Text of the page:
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Actually, let me also take a step back. I do appreciate everyone's willingness to participate here, we are just having a discussion about policy. I hope that no one feels personally threatened by the nature of describing somewhat personal information. For purpose of this discussion, I don't actually need to see your information, Red. Can you just describe the circumstances of any person who could be in a situation of paying more than 50% of their income in taxes? Doesn't have to be a real person, just a hypothetical person with specific income and assets that under our tax code would face such a high liability.
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Seriati
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quote:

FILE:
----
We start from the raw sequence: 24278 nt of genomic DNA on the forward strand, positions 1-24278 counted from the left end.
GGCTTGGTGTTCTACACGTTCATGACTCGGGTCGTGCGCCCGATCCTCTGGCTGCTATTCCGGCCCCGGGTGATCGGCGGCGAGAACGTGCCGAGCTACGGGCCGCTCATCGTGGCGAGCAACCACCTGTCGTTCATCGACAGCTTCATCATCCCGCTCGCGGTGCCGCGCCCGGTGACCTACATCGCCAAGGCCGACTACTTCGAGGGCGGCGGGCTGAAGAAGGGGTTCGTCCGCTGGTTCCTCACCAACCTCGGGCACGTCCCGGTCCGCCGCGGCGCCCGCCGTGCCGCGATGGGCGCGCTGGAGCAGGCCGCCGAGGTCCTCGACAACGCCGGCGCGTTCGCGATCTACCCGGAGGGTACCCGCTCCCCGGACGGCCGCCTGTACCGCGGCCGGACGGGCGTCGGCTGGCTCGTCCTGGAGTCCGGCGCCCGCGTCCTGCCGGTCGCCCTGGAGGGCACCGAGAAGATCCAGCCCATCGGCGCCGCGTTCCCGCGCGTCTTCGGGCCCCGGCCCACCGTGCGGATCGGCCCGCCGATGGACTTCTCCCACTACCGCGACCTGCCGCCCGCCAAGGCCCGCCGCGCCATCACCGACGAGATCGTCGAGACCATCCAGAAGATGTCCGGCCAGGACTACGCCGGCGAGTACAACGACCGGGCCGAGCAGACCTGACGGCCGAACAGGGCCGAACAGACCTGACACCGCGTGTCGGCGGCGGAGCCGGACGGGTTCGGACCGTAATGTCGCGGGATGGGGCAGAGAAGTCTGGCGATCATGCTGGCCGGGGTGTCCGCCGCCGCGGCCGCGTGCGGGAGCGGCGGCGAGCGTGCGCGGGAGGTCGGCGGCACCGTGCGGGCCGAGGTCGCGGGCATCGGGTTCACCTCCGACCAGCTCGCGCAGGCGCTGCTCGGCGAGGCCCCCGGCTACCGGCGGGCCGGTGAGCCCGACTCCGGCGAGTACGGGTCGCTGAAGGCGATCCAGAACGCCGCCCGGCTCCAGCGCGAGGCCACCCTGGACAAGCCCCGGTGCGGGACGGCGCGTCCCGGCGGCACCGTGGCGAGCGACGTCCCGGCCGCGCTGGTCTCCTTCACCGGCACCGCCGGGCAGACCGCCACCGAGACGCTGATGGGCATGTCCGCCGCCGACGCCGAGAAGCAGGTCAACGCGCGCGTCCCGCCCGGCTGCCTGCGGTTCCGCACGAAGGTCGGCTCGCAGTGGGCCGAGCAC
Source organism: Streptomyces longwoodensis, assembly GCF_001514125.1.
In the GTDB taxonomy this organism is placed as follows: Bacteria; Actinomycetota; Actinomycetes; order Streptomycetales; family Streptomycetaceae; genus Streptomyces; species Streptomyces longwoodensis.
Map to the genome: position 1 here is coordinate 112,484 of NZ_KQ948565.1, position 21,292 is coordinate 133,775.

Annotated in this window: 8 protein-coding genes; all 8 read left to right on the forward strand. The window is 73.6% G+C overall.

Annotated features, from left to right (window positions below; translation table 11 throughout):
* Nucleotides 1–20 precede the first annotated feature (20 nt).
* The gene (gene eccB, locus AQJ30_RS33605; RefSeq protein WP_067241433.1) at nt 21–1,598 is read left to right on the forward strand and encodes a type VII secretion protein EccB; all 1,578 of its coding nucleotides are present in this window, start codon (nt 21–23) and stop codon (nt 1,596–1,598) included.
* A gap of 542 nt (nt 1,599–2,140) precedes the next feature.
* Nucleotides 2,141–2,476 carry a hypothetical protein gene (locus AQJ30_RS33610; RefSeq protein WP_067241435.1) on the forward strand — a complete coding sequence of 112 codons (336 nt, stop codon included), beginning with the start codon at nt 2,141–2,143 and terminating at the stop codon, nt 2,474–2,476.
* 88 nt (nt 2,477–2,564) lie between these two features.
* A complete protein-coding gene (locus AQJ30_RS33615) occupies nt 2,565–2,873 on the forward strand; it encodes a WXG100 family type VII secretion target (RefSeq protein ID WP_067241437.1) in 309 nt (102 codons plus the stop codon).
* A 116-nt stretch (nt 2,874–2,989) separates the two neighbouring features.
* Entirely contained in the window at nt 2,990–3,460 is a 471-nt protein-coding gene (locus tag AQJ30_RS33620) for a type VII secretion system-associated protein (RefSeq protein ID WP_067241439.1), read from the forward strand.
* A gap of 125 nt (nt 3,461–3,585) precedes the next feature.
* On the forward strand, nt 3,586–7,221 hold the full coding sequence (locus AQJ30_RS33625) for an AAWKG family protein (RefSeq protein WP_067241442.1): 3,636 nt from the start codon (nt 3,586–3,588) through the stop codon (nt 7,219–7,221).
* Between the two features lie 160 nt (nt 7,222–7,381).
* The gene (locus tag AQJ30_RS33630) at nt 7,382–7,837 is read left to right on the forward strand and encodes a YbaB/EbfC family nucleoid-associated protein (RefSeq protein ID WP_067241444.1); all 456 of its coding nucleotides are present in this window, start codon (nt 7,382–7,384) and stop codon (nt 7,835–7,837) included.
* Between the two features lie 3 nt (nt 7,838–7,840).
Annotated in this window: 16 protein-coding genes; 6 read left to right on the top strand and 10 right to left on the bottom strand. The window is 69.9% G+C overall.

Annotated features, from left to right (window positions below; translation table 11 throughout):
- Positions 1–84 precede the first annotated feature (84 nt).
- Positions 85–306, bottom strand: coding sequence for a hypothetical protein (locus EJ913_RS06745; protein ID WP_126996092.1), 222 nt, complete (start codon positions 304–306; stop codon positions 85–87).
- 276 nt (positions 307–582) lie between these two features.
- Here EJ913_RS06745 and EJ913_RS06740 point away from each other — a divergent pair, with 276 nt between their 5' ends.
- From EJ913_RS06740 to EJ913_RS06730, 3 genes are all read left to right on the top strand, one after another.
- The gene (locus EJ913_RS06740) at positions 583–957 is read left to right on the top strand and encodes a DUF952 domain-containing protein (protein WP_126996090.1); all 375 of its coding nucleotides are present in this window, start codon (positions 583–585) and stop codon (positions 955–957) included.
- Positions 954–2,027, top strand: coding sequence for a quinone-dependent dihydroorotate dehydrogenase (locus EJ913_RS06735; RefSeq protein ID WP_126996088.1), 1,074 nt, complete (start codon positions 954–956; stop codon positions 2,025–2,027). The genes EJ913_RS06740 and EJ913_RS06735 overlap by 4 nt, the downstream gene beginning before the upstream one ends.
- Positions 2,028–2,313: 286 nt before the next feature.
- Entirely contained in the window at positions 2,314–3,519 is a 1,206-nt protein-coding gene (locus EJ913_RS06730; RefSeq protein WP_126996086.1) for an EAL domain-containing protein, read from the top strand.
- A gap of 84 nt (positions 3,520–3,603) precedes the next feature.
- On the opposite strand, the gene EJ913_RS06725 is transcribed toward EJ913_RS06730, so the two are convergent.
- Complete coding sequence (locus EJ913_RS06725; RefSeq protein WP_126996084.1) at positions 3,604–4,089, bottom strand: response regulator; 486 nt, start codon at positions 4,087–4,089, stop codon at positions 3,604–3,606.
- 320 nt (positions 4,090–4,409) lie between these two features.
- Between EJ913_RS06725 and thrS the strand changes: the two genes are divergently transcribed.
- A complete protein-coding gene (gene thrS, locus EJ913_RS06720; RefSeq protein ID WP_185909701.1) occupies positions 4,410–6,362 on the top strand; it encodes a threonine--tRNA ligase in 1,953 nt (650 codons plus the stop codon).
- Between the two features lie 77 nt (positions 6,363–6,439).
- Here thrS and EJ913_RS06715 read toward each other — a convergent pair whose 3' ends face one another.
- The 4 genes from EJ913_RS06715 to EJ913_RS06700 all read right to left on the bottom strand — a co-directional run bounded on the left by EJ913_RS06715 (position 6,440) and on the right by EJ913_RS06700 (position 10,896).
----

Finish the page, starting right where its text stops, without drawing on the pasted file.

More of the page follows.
Originally posted by Greg Davidson:
(AMT is not one of them, neither is the phase out of deductions)

***

And you get a limitation on your deductions for state and local taxes, but it is only a partial limitation when you get to 450K and start paying the highest federal rate

Greg, my point is that you get NO DEDUCTION for state and local tax when you pay the AMT. I don't think you understand the AMT as well as you think.

I don't disagree that the social security and medicare taxes become an ever smaller percentage of income as income increases, even if you pay both sides as a a self employed person. Phase out of deductions can hurt as well.
quote:
The fact that you don't "find Red's claim of 50% shocking" says more about you and your willingness to believe things that are either said in a moment of hyperbole or due to a very unusual set of circumstances not applicable to most US taxpayers.
What is says is that if you have any familiarity with high income people at the bottom end of the top range, who don't get things like substantial capital gains, there is nothing suprising about such a tax rate. I've said it many times, income tax IS NOT a tax on the rich, its a tax on people trying to become rich. And the rates, as should be expected, are a bigger burden on those towards the bottom end of the ranges than at the top.
quote: